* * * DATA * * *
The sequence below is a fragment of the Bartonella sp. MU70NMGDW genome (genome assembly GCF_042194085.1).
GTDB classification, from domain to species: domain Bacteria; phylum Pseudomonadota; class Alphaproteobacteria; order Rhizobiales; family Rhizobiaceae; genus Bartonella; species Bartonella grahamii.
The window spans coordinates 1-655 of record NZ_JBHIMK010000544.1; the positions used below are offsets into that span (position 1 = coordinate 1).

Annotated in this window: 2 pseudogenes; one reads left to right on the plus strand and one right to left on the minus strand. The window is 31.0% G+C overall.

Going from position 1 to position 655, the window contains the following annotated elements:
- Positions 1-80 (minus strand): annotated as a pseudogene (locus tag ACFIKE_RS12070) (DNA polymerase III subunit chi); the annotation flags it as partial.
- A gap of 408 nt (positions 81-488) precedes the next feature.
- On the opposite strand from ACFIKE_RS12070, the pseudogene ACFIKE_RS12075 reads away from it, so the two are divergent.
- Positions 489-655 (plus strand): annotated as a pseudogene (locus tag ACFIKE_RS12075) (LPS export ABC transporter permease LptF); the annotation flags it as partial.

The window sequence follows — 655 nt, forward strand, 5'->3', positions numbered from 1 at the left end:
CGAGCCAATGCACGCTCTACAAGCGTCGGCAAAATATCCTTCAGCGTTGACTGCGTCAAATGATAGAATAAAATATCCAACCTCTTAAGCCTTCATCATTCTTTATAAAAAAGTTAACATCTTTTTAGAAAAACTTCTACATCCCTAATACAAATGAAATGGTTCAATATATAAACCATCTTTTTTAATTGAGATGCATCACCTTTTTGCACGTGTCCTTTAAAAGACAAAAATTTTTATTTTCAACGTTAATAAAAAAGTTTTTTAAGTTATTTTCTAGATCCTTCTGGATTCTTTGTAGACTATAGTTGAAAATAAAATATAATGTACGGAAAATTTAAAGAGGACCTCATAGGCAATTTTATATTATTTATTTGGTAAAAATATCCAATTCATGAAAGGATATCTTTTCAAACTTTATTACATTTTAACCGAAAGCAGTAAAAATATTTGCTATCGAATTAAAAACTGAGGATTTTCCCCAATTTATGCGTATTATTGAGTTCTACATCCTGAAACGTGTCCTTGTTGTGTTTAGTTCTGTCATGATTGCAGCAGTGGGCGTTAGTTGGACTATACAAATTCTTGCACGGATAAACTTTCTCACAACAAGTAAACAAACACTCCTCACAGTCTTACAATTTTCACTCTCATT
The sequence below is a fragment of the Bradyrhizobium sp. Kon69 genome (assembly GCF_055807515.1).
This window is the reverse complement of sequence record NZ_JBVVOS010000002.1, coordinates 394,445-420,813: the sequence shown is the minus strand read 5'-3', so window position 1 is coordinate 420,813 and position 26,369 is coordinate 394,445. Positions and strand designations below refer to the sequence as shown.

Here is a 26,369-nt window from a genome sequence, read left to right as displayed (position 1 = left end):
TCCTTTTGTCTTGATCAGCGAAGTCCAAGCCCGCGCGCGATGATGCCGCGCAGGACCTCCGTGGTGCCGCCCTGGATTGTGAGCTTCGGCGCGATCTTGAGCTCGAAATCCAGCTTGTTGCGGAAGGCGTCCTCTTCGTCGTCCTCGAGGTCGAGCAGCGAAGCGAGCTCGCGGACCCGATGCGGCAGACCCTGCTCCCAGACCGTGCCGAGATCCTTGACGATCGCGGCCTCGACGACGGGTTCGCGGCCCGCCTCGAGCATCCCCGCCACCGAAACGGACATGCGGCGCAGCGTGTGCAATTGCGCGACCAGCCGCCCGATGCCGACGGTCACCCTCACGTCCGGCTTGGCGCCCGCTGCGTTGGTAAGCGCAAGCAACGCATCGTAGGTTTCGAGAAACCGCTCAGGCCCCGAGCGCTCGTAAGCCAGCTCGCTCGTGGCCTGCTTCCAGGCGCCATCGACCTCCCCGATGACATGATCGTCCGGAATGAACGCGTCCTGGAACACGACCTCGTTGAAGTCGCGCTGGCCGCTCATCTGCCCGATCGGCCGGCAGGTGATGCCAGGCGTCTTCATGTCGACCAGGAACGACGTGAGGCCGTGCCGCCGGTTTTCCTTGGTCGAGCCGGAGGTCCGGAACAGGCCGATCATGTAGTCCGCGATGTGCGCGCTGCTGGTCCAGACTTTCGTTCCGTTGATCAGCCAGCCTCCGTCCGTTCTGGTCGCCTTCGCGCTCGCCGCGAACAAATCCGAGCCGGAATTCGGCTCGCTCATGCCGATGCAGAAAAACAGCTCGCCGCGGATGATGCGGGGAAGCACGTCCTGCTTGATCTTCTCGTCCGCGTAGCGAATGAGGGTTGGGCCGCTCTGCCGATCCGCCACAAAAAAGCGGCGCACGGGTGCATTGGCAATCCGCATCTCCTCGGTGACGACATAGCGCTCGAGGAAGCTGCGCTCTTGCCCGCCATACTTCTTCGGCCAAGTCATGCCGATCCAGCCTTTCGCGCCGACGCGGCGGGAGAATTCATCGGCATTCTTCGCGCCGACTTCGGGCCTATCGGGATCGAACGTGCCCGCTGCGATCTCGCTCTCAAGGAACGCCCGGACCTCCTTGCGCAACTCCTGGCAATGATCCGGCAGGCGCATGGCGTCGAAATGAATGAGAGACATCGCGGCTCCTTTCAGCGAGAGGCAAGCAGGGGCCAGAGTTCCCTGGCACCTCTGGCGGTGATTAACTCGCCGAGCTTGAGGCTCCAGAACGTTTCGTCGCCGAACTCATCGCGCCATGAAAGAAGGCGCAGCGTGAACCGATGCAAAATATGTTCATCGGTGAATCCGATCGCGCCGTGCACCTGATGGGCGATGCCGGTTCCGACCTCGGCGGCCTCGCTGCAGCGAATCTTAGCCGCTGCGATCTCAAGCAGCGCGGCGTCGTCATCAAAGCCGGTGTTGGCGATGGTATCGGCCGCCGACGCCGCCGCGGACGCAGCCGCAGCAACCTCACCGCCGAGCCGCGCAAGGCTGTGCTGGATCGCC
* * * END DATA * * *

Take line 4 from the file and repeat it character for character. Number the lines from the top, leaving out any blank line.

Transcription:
Annotated in this window: 2 pseudogenes; one reads left to right on the plus strand and one right to left on the minus strand. The window is 31.0% G+C overall.